- JPEG (Joint Photographic Experts Group):
- JPEG is a commonly used file format for image compression in digital imaging devices. The acronym stands for Joint Photographic Experts Group, the institution that created the standard. JPEG is a "lossy" compression format, with the amount of image quality loss increasing with the degree of compression. The compression algorithm works well on photographs of realistic scenes with smooth transitions of tone and color, and file size reductions of 50 percent can be realized without significant perceptible loss in image quality. At higher compression rates, JPEG files start to show compression artifacts, such as blockiness and pixelation.
- Keystone correction:
- Keystone correction or keystoning is a feature that makes it possible to eliminate converging lines in images that are the result of capturing (or projecting) an object from an angle. Trapezoidal distortion is particularly common in architectural photography, such as when taking a shot from the bottom of a tall building. Keystone correction can be achieved by using a tilt-shift lens, by activating respective in-camera functions (for example, in selected Olympus models), or by making adjustments through software. The corrections done in-camera and through image processing software will lead to a cropped image and result in some loss of resolution.
- Low-Pass Filter:
- Optical low-pass filters (also called anti-aliasing filters) are integral parts of most digital sensor assemblies, where they help to suppress the adverse effects of moiré and false colour. They do this by blocking infrared light and slightly blurring fine detail at the photosite level before it reaches the sensor. As a side-effect, however, the sharpness of the image capture is reduced. Since maximum sharpness is desirable for some shooting situations, notably in landscape photography, some high resolution cameras (the Nikon D800E was the first DSLR) have become available that do not contain a low pass filter. These cameras can provide more detailed images, but might occasionally show some moiré.
- Macro rail:
- A macro rail or focusing rail is a type of tripod head that makes it possible for the photographer to move the camera forwards and backwards in very precise steps. It is used in macro-photography where depth-of-field is very shallow. In these circumstances, it is convenient to focus the camera lens such that the desired level of magnification is achieved, while using the macro-rail to move the entire camera-lens-system until the subject is in sharp focus. Good macro-rails, such as the pictured Benro MP-80, are solidly build, have knobs for fine adjustment along the x and y-axis and are able to lock the rail positions, so that the setting does not slip under the weight of the camera system. Also, a quick release mechanism, such as Arca-Swiss, provides additional handling convenience.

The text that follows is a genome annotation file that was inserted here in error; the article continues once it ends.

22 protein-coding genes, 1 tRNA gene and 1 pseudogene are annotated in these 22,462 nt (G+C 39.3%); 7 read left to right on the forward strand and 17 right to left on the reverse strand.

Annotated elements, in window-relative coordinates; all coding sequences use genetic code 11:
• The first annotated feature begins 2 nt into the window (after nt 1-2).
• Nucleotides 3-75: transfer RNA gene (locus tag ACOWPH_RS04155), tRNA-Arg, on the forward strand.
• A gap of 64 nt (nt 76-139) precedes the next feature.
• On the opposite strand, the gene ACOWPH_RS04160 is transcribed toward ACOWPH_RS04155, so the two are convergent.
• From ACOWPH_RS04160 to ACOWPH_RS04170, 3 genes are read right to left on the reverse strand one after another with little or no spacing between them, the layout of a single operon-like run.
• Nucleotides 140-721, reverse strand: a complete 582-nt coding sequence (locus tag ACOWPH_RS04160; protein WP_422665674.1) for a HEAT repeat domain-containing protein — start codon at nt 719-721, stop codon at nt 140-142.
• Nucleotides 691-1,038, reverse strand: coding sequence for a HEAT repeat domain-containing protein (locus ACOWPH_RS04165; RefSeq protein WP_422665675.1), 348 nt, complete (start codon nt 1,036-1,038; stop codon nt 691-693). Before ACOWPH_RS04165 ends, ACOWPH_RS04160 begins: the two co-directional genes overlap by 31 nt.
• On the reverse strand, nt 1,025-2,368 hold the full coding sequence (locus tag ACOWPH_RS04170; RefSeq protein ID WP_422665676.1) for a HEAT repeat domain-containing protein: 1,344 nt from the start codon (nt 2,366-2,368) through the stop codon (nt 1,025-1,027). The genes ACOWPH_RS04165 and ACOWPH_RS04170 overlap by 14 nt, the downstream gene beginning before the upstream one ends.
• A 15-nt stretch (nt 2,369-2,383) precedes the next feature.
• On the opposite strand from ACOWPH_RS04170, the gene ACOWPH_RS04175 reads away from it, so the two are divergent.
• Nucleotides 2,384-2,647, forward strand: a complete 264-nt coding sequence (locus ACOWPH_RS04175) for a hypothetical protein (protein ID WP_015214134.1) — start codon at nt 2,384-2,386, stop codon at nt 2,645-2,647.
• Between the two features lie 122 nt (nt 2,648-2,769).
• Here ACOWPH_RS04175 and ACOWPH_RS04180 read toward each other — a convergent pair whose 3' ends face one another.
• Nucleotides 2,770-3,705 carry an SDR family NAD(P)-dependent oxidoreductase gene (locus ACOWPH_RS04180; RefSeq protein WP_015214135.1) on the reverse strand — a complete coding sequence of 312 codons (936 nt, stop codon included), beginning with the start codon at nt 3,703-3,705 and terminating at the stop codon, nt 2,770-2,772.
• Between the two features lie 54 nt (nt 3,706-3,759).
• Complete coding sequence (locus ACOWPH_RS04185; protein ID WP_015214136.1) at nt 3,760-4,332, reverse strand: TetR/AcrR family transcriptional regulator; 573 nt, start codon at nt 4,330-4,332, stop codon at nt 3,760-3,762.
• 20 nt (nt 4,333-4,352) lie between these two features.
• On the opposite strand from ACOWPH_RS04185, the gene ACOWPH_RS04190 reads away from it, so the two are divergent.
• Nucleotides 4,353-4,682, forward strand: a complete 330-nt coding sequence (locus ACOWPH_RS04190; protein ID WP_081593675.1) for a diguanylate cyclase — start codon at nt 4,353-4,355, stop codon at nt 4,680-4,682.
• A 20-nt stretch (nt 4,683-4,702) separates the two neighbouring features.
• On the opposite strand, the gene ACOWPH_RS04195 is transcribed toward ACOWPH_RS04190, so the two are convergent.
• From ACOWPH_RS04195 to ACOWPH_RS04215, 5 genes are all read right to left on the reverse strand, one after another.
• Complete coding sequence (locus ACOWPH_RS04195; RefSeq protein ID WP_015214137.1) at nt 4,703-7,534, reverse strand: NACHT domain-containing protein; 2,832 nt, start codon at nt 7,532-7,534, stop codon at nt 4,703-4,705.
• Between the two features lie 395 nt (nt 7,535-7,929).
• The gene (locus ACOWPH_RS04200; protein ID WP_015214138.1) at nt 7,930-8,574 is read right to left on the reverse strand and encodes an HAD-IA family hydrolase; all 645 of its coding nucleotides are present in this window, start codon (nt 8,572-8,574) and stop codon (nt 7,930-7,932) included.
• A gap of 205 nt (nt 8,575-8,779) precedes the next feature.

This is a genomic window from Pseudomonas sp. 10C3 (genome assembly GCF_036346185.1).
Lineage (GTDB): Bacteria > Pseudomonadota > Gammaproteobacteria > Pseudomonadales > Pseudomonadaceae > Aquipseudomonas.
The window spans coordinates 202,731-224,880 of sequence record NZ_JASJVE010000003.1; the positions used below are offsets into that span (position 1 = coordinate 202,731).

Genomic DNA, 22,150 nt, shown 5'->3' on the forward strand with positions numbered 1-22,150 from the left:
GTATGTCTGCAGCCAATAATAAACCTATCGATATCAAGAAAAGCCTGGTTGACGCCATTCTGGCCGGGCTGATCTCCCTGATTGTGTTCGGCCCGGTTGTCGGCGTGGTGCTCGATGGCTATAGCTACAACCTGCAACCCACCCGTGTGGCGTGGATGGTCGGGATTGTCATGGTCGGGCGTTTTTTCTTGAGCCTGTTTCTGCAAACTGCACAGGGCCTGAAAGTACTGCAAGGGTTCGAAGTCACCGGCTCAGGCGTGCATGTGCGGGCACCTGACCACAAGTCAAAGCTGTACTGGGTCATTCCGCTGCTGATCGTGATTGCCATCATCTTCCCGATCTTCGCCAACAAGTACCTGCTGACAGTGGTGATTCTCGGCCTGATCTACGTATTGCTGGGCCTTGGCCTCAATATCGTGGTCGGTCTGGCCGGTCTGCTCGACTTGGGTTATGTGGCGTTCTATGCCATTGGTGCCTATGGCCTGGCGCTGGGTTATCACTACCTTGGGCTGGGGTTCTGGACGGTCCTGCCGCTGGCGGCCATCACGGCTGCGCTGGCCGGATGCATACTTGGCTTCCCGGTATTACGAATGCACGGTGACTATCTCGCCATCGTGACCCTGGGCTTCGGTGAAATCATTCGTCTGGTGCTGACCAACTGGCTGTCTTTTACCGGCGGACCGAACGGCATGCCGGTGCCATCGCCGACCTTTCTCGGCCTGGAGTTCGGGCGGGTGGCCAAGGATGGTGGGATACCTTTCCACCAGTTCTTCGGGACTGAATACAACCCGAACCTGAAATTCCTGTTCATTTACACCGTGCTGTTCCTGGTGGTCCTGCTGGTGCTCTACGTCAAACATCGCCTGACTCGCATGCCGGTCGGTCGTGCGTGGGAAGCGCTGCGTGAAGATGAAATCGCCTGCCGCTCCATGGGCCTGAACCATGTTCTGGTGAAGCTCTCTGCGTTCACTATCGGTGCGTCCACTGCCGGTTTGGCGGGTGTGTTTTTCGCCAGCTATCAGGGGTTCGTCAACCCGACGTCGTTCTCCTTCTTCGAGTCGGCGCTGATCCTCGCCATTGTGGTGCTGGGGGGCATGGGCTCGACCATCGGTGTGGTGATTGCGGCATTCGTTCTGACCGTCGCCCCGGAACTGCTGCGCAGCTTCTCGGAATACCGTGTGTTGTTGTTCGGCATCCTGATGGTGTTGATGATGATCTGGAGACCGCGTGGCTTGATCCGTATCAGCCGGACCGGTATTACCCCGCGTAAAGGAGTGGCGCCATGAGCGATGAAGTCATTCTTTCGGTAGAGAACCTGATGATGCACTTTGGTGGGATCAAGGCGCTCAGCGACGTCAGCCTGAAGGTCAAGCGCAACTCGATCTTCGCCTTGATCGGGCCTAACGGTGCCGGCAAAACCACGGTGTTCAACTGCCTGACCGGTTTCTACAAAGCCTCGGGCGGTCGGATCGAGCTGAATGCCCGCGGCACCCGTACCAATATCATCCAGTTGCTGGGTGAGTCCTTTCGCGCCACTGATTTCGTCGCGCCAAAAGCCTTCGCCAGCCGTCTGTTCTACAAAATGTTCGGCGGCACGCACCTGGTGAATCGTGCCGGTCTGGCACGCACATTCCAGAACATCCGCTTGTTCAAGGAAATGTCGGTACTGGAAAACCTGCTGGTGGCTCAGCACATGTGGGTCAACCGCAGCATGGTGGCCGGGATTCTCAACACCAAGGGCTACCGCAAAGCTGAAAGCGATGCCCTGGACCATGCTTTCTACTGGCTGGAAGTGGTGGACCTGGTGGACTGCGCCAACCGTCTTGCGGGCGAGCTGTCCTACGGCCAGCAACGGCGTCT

- Manual focus override:
- see Full-time manual.
- Minox is a Germany-based manufacturer of cameras, best known for its miniature models. The company has been producing a series of very compact cameras since the 1930s that utilize 8x11mm film. The small size of the camera in combination with the macro-focusing ability of its lens made the Minox popular with intelligence agencies – in real life, as well as in movie depictions. For example, James Bond was shown using a Minox A III in "On Her Majesty's Secret Service" of 1969 to photograph maps that showed the target areas for biological contamination by the "Angels of Death". The company subsequently also produced 35mm compact cameras and more recently digital cameras, but remains best known for its spy camera vintage.
- Mirrorless interchangeable lens camera (MILC):
- As their name suggests, mirrorless cameras do not have a flip-up mirror that diverts the light that enters through the lens to a prism and then the optical viewfinder of a DSLR. Instead, the light goes straight to the sensor, and the latter then generates an image on the rear LCD or in the electronic viewfinder. Because a MILC does not have a mirror and prism assembly, it can be smaller and lighter, and have a shorter flange to focal plane distance. The latter is advantageous for lens design and, in particular, makes it possible to produce more compact optical systems. On the downside, the imaging sensor and associated processing engine in mirrorless cameras have multiple tasks to complete, including focus acquisition, while DSLR have a separate, dedicated autofocus module. This heavy burden on information processing and display can mean that the live view feed in MILC might be slightly delayed and lag behind the action during burst shooting. Another challenge for mirrorless cameras is battery life, as the display on the LCD or electronic viewfinder requires additional electrical power that a DSLR with an optical viewfinder does not have to dispense.